- 1. HOME TRIO (04:34)
- 2. PART 1 (04:16)
- 3. PART 2 (08:30)
- 4. CONDUCTION 1 (01:51)
- 5. SKIP TO PART 3 (11:28)
- 6. PART 3 (06:45)
- 7. CONDUCTION 2 (01:36)
- 8. PART 4 (03:10)
- 9. PART 5 (04:12)
- 10. CONDUCTION 3 (01:04)
- 11. PART 6 (06:05)
MEL DAVIS - electric organ, piano, trombone, cello, vibraphone. (Also conducted the 3 Conductions.)
TERRY DAY - drums, alto saxophone, bamboo pipes.
LYN DOBSON - tenor saxophone, piano (on track 1 only).
EDDIE EDEM - trumpet, congas.
TONY EDWARDS - drums, congas, djembi (hand drum), vibraphone.
MIKE FIGGIS - trumpet, flugelhorn, Spanish guitar.
FRANK FLOWERS - double bass.
RUSSELL HARDY - piano, electric organ, bamboo pipes, (possibly) accordion.
TERRY HOLMAN - double bass, violin, baritone saxophone, one-string thing-a-phone, tuba.
GEORGE KHAN - tenor & alto saxophones, flute, piccolo.
An expanded reissue of the only recording published at the time by one of the pioneering free improvisation groups. The People Band took a much more 'anything goes' approach than their contemporaries, so they covered a lot of ground from chamber-esque music and free jazz to free improvisation and conductions. Featuring Mel Davis, Terry Day, Lyn Dobson, Eddie Edem, Tony Edwards, Mike Figgis, Frank Flowers, Russell Hardy, Terry Holman & George Khan. 54 minutes.
The vibraphone was in the studio. Possibly Davis, Edwards, Figgis, Hardy and Holman all had a go on it that day.
All the band played percussion, whistles, etc.. Only Tony Edwards and Terry Day played their respective kits in the studio.
Excerpts from sleeve notes:
The People Band (originally known as the Continuous Music Ensemble) was founded around the same time as AMM and the Spontaneous Music Ensemble. However, unlike those other two pioneering groups, it did not develop its own distinctive methodology and language. Its approach was more laissez faire - anything goes. So the music on this 1968 recording covers a wide spectrum, both looking back to free jazz and chamber music and forward to free improvisation and conductions.
To quote the notes on the original LP: "The music is free, but it is not really free jazz: the music supersedes all boundaries and limitations, and becomes a spiritual experience. This is a music whose very essence is communication, and one finds it very difficult to conceive of any art form which could be more total than this. But let us not get bogged down with philosophy; it's not philosophy that matters - just the sound - and this is a beautiful album."
In general the People Band considered that the word 'spontaneous' meant 'spontaneous', i.e., without boundaries, methodology or pre-imposed structure - a music that was 'arrived at' without spoken pre-conditions or methods. The People Band were, in fact, as a whole 'anarchic' towards any individual who did want to structure the proceedings. The conductions and various scores were only briefly entertained.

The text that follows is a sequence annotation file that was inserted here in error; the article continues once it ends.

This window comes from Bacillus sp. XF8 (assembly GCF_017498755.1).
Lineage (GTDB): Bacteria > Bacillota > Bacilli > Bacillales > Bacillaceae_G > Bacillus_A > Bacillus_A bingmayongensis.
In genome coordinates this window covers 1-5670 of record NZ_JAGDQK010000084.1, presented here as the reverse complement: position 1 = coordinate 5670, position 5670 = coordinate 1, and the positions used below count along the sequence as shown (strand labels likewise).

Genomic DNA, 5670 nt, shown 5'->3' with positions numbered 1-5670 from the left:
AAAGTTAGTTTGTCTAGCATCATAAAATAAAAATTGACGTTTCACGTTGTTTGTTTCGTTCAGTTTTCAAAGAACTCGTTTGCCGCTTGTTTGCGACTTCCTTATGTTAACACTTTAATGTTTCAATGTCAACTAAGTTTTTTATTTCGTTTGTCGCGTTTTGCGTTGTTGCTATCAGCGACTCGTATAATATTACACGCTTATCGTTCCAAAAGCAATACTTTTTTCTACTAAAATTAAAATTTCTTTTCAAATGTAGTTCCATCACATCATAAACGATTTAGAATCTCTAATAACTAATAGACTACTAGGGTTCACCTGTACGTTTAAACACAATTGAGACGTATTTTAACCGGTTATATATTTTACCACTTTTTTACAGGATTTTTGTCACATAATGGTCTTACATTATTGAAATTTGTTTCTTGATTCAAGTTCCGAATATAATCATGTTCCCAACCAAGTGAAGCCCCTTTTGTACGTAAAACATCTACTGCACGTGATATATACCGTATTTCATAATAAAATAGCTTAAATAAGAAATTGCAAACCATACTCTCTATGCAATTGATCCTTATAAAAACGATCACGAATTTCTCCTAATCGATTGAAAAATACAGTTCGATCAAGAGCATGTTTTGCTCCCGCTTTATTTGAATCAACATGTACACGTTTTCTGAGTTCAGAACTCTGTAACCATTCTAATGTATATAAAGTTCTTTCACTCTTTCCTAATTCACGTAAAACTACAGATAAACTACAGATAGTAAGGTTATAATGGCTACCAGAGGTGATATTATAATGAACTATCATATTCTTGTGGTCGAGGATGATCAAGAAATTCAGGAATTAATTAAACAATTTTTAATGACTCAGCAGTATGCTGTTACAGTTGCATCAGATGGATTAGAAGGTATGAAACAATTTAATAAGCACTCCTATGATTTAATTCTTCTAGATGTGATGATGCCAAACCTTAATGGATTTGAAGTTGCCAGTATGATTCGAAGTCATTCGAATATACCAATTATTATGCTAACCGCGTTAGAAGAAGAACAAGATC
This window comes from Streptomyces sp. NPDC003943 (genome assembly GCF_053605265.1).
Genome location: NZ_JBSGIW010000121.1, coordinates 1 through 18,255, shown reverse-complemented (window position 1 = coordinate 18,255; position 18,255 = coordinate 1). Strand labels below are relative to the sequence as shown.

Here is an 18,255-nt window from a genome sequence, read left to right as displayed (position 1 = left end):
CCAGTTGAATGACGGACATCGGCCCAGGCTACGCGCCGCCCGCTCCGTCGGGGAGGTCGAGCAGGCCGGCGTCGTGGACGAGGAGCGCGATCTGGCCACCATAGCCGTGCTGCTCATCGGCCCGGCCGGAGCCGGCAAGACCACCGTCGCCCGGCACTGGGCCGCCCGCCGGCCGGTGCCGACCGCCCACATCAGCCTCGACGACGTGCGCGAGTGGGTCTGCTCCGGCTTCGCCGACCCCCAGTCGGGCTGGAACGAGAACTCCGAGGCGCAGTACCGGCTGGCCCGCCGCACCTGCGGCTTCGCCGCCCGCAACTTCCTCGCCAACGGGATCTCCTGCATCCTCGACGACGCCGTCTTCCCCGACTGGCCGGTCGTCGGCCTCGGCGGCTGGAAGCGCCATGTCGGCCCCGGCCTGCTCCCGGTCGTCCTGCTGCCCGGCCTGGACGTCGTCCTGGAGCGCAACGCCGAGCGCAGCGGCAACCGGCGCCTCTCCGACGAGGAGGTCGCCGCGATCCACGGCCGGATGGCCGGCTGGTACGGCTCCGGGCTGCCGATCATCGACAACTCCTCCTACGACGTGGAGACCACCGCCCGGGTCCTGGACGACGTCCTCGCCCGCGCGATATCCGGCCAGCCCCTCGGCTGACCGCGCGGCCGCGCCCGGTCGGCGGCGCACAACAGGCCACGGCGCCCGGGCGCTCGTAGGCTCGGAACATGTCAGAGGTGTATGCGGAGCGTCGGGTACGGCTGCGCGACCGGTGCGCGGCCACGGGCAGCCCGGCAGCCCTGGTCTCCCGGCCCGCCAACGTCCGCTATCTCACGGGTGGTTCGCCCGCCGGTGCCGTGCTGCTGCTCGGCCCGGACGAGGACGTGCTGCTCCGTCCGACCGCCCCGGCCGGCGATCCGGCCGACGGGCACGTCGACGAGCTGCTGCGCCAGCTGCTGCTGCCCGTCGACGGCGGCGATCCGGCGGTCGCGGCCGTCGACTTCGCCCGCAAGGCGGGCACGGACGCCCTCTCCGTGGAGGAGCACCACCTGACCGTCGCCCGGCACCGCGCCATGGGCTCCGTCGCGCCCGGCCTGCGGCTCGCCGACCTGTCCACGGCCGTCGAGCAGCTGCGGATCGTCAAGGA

Around 1960, Russell Hardy, Terry Holman and Terry Day formed a trio (later sometimes augmented by Henry Lowther). This group was probably the first in London to perform free improvisation exclusively. It was also probably the first in which the drummer (Terry Day) reduced his volume using a small kit played with reduced sticks and knitting needles, in order not to drown out the generally quiet pianist.
The Russell Hardy Trio (as it was generally known) met up with the other musicians around 1965 when performing at the Starting Gate pub in north London. The merger of these two groups became the Continuous Music Ensemble whose founder members included the ten musicians on this recording.
Chance formed a strong element of People Band music. Also free jazz, Charles Ives, Thelonious Monk, Charles Mingus, Albert Ayler, Ornette Coleman, Eric Satie, etc., and the classical backgrounds of individuals in the band formed elements of People Band music too. Eddie Edem provided the African flavour.
The People Band collaborated with the People Show - painters, poets, dancers, mime artists, eventists and installationists. The basis of the music was primarily improvisation, and the concept of music being continuous without beginning or end - one merely plugged into it.
Some notes on the music:
Home Trio was recorded at MEL DAVIS' home some time before the studio session. Davis played the initial prepared piano chords then moved on to cello, LYN DOBSON started on tenor sax, then moved to plucking piano strings. TERRY DAY played a small drum kit with a small high hat. The echo on recording was added by Davis. Dobson did not participate in the studio session as he was performing with Soft Machine.
On Part 3 an acoustic guitarist called JOE MORRETTI gatecrashed the studio recording. He was an early rock ’n’ roll session musician. Apparently he had been in Olympic Studios that day doing a rock ’n’ roll recording, and was on his way out when he heard the People Band recording, walked in, took out his guitar and joined in. He gets that very brief solo spot near the start of the track. It's intriguing because some saw him come in, while others had their eyes closed, but the band implicitly knew there was something new, another voice.
On this piece, Day is initially on drums and cymbals. After Joe Morretti's guitar, there is a Day fluster on cymbals, then Edwards on drums with brushes and a time thing. Day is on the initial alto sax with bamboo pipe reed, then Khan and Day exchange alto phrases.
TERRY DAY and/or MARTIN DAVIDSON (2003)